Brody emphasizes though that this is an opening image, and that it gives us a view of the hero, a visual representation of their flawed life. Don’t open with an inner monologue or an info dump. Open to the flawed hero in action. Show the reader how those flaws are messing with the hero’s life.
Note that this particular beat has a mirror beat, aka the Final Image at the end, which bookmarks the story, and the beats should be completely different…because your hero will have been on a journey that has changed them.
It should also be noted that this is a single-scene beat. It isn’t meant to take that long. Other beats will be multi-scene beats, but this one is mean to just give an idea of how things are at the beginning.
2. Theme Stated
On to beat two, which is meant to briefly allude to the transformative journey the hero will take and what flaws they will eventually conquer, and this will go somewhere in the first 5-10% of your story.
Often this hint at the journey that is about to happen or the lesson that is to be learned will come from a secondary character. Here’s the important part…it will be subtly mentioned, just enough to plant a tiny seed in the reader’s brain. Your hero might not even really pay attention to it. What matters is that there is a little hint for the reader as to what the story is really about, what the theme is.
So, there’s your flawed hero. They’re traipsing around the Act 1 world, being flawed, making stupid decisions, generally leading an imperfect life, and then someone (usually a secondary character) comes up to them and says, “You know what would really fix your life? This!“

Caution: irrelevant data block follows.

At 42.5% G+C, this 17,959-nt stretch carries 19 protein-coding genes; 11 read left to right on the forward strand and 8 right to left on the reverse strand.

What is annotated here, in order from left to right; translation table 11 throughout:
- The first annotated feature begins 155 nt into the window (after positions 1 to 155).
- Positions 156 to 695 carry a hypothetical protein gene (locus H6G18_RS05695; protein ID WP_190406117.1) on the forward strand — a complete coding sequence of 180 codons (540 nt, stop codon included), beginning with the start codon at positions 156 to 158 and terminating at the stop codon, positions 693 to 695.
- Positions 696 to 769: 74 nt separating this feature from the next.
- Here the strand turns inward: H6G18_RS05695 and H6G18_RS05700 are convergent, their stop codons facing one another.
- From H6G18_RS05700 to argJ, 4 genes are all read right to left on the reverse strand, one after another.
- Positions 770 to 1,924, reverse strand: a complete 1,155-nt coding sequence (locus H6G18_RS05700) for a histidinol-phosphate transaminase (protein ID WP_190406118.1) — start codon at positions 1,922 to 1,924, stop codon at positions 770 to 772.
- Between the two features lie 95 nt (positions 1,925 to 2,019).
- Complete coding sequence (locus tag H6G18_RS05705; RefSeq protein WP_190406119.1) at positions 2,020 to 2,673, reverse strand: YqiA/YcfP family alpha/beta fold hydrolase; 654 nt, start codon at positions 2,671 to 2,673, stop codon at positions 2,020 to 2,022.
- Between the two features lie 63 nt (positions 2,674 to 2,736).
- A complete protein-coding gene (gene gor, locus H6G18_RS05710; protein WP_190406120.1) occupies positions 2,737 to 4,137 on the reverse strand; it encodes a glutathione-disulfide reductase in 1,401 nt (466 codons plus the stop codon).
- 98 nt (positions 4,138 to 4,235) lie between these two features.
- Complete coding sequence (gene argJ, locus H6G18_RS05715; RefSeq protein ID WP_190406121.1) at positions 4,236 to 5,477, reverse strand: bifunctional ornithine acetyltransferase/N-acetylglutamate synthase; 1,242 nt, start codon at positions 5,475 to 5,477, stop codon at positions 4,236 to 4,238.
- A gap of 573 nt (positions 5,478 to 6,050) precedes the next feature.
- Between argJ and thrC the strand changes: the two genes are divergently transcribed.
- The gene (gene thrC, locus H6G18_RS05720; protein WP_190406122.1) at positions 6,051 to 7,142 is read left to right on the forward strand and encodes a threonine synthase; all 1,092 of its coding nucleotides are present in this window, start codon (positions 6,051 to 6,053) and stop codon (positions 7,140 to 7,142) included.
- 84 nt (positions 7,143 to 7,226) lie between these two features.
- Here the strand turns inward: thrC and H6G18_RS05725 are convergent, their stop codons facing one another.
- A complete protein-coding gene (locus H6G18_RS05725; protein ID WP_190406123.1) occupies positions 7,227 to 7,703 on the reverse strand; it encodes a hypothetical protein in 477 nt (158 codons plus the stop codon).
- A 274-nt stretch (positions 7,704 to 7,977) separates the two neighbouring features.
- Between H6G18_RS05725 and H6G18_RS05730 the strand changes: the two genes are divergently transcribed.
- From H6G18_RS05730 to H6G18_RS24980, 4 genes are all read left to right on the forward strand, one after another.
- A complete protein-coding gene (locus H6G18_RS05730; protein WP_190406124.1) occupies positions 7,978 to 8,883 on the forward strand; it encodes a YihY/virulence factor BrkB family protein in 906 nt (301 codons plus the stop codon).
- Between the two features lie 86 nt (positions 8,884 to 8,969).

Your hero is essentially presented with the answer to all of their problems right there at the beginning of the book. But do they listen?
Of course not!
They completely, 100-percent ignore this person. Because at the start of the novel, your hero is resistant to change. They hear the theme stated and they go, “What the heck does he know? He doesn’t know me.” That’s why it’s often best to have the theme stated by a secondary character–a passerby, a fellow traveler on the bus, a nemesis–as opposed to someone close to your hero. This is by no means a hard-and-fast rule, but it’s easier for a reader to believe that the hero would ignore the theme if it’s stated by a stranger or someone the hero doesn’t necessarily know or trust.page 33